New York Blood Center Receives $2 Million Grant to Develop HIV Self-Testing Intervention

New York Blood Center Receives $2 Million Grant to Develop HIV Self-Testing Intervention

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14188_10152523010170186_122274536338410055_nNew York Blood Center’s Lindsley F. Kimball Research Institute (LFKRI) Laboratory of Social and Behavioral Sciences has received a three-year, $2 million grant from the National Institute of Drug Abuse (NIDA) to develop and test an HIV self-testing intervention for young, Black, gay, bisexual, and other men who have sex with men.   This groundbreaking study will be led by NYBC’s Social and Behavioral Sciences Laboratory Head, Victoria Frye, MPH, DrPH, and Leo Wilton, PhD, Associate Professor of Human Development at Binghamton University.  Beryl Koblin, PhD, Head of NYBC’s Laboratory of Infectious Disease Prevention, is a Co-Investigator.

“Providing a space for young, gay, Black men to learn the skills needed to conduct HIV self-testing correctly, with the support of a friend or buddy, is a potentially empowering approach to self-care for young, gay Black men,” said Frye.  “The approach also addresses two concerns around self-testing. The first is around correct operation of the HIV self-test, which can affect the accuracy of the test.  The second is around receiving a positive test result alone and unsupported.  The intervention is designed to address these concerns while promoting consistent self-testing and encouraging young people to take control of their sexual health and well-being.”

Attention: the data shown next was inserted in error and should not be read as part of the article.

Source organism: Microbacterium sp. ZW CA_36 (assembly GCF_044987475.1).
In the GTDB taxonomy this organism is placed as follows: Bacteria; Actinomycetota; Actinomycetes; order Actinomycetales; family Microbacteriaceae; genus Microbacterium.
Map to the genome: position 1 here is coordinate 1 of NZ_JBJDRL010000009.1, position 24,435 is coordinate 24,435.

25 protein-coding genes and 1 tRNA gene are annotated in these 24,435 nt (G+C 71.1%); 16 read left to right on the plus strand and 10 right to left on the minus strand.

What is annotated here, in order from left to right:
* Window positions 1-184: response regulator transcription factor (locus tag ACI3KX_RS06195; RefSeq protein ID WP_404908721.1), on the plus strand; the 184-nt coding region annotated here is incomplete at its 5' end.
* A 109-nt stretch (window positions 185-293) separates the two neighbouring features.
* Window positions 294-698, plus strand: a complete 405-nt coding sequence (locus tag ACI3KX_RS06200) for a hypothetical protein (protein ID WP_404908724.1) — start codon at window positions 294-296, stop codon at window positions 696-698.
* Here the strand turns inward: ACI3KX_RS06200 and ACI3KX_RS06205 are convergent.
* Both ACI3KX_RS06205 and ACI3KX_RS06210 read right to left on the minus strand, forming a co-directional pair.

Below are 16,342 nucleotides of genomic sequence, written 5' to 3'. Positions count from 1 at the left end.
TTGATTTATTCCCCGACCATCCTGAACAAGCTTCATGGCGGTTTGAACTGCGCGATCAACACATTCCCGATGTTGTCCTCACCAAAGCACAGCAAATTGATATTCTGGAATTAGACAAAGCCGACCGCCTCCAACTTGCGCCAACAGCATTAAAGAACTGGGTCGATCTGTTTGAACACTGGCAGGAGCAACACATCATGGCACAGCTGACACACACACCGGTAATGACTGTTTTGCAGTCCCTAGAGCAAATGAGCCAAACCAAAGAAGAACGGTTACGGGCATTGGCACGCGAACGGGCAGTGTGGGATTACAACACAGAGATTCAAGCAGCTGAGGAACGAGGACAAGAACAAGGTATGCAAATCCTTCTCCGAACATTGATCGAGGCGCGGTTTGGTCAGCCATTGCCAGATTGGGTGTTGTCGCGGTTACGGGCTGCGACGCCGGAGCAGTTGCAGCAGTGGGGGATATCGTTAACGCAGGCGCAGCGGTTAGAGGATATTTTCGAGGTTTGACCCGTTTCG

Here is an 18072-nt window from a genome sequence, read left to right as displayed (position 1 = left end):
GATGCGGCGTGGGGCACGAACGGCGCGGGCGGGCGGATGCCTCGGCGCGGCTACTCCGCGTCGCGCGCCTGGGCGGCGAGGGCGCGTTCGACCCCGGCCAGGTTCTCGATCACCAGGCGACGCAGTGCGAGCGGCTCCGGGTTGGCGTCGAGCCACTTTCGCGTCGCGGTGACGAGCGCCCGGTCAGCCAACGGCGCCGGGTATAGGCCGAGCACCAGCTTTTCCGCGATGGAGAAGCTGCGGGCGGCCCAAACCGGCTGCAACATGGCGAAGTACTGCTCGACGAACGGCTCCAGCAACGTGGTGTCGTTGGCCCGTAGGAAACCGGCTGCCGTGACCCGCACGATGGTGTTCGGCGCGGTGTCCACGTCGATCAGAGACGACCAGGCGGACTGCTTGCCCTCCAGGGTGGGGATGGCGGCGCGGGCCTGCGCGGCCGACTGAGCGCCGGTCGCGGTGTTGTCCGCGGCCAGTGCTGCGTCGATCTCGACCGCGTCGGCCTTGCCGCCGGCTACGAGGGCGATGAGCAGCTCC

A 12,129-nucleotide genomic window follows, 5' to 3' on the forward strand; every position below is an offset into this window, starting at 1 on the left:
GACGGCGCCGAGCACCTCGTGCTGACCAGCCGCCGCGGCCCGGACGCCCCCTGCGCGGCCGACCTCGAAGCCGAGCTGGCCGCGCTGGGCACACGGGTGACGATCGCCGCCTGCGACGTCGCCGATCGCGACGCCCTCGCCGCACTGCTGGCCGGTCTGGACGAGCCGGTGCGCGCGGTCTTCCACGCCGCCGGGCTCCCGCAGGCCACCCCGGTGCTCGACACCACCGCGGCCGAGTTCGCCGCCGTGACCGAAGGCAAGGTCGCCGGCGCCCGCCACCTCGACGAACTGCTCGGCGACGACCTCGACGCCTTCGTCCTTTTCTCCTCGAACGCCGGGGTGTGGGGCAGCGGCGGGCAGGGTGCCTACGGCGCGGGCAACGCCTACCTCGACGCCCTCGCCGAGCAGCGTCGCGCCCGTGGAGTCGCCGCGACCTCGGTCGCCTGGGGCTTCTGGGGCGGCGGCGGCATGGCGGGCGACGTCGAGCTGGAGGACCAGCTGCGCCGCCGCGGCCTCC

“This innovative and culturally grounded HIV prevention intervention will address the critical, multi-layered complexities of the lives of young Black men who have sex with men related to the interface of HIV testing, stigma and marginalization,” noted Wilton.

1383297_10152280115730186_9222885680024483319_nIncreasing HIV testing rates among young, Black men who have sex with men (MSM) is critical to reducing the disproportionate disease burden in the Black community. The study will test an intervention to increase consistent HIV self-testing among young, Black MSM, using a culturally-grounded and empowerment-based “buddy system” approach. During the brief intervention, trained peer educators support pairs of “buddies” in acquiring the knowledge and skills and motivation needed to correctly operate the HIV self-test, initiate and maintain consistent HIV self-testing (defined as every three months), and support their buddy’s self-testing and sexual and alcohol and drug use risk reduction plans.

New York City is the metropolitan area in the United States with the largest number of newly diagnosed HIV infections among MSM. Between 2001 and 2010, new HIV diagnoses of HIV increased among young MSM, with about half of all new cases among Black MSM. By identifying undiagnosed HIV infection, young, Black MSM living with HIV may be linked to HIV medical care, increasing access to antiretroviral therapy that suppresses the virus and stops progression of HIV disease, and social care that promote health and well-being.

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